March 12: Taguba presents his report to his commanders. He finds widespread abuse of prisoners by military police and military intelligence. He also agrees with Ryder that guards should not play any role in the interrogation of prisoners.
March 20: Six soldiers face charges stemming from alleged abuse at the prison. The military announces the beginning of possible court-martial proceedings.
April 4: Internal Army review of prison management recommends administrative actions against several unnamed commanders in Iraq.
April 6: Third Army commander Lt. Gen. David D. McKiernan approves Taguba’s report.
April 12: CBS’s 60 Minutes II informs Pentagon that it is planning to broadcast photographs of Abu Ghraib prison abuse.
April 14: Myers calls CBS News anchor Dan Rather to request delay in broadcast, saying the pictures will incite violence against U.S. troops and could endanger the 90 Western hostages held by Iraqi militants. CBS agrees. Myers calls a week later and obtains another delay.
April 28: CBS airs the photos, setting off an international outcry. Bush, Rumsfeld and Meyers say this is the first time they have seen any of the photographs.
Note that one entire day elapsed between the initial report of the crimes and the launch of a major investigation. (Note also the passive explanation of how 60 Minutes obtained the images.) In reality, the plucky reporters did nothing to initiate or drive the investigation. The investigation was already complete , criminal and administrative charges filed and reforms begun long before the media got the story.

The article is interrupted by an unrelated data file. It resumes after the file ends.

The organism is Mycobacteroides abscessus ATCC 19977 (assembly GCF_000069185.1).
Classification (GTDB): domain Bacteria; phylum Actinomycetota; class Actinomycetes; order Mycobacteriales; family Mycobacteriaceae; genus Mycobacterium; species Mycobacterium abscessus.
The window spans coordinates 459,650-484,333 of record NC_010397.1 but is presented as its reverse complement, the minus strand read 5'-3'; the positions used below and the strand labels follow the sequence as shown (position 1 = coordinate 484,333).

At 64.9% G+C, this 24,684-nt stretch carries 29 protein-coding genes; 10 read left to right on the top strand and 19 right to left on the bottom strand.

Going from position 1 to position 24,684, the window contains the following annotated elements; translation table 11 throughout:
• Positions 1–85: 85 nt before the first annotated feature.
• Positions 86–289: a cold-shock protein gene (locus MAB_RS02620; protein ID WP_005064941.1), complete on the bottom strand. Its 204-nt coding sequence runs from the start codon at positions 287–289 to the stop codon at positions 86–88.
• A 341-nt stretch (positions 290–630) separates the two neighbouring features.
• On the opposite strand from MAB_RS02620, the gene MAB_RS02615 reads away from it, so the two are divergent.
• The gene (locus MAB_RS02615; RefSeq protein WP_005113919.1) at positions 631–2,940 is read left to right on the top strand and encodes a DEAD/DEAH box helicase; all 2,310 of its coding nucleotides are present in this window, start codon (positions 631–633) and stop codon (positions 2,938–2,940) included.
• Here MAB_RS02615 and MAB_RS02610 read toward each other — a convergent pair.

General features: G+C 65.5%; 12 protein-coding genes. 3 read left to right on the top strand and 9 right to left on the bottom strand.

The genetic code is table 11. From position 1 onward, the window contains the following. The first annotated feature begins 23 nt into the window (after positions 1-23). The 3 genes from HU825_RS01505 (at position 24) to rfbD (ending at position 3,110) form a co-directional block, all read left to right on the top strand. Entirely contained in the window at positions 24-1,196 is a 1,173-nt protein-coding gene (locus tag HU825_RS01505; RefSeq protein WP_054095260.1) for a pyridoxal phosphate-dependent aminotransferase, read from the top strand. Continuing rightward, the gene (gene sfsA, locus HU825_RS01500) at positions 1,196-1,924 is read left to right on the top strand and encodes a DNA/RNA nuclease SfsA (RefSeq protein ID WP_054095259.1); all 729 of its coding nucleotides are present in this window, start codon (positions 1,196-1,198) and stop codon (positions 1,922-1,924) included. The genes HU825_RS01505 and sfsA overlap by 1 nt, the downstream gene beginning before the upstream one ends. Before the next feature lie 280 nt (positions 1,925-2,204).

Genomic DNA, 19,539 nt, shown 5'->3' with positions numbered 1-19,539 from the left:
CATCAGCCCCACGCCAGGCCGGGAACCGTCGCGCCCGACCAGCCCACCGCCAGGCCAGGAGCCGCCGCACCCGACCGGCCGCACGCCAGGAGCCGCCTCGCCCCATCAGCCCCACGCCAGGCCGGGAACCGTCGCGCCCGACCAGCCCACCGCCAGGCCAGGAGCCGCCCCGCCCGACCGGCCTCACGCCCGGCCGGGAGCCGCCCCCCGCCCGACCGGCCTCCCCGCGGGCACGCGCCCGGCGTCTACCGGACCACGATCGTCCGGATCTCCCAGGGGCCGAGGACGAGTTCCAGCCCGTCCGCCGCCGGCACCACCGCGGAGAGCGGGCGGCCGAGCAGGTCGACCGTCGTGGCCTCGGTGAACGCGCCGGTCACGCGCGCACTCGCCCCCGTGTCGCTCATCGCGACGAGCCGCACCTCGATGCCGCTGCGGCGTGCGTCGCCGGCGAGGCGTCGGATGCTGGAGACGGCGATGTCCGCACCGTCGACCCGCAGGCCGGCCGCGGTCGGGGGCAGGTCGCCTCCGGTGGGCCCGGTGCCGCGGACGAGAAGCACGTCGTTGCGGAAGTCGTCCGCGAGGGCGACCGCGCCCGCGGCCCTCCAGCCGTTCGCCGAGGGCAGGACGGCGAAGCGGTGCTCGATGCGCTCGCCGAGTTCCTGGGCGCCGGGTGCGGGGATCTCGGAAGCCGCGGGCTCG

One might forgive Matt Welch for falling into a narrative which glorifies his own profession but to understand what really happened we need to set narratives aside and look at the evidence. The evidence says that far from being the irresponsible and sinisterly secretive institution described in the narrative, the U.S. military uncovered and investigated abuses within itself. (Indeed, almost everything that the media published about the abuses came from the Taguba report which the military issued before the images became public.) Instead of bravely taking the evil institution on alone, the media went along in a big herd doing no investigation of their own. Nor did the resulting public outcry exert much positive influence on the already ongoing improvements in the detainment system.
Worse, the images created a false impression about events. They were posed photographs created for the stimulation of sadistic perverts. As such, they depicted reality about as much as pornography depicts most people’s sex lives. For example, the iconic image of the scandal depicts a hooded man standing on a box with electrodes attached to his fingers. Based on that image, a lot of people concluded that the perpetrators shocked their victims. They did not. The image is merely a staged shot of cruel practical joke. The man was never actually shocked. Yet the falsehood remains in the public imagination.
So, in the end, the publication of the images had little positive effect while producing several major negative effects that lengthened the war and cost lives. Even so, the pictures should have eventually seen the light of day. Sunlight and transparency are necessary in all institutions. However, we shouldn’t fall into romantic narratives of how that transparency comes about or the magnitude of its effects.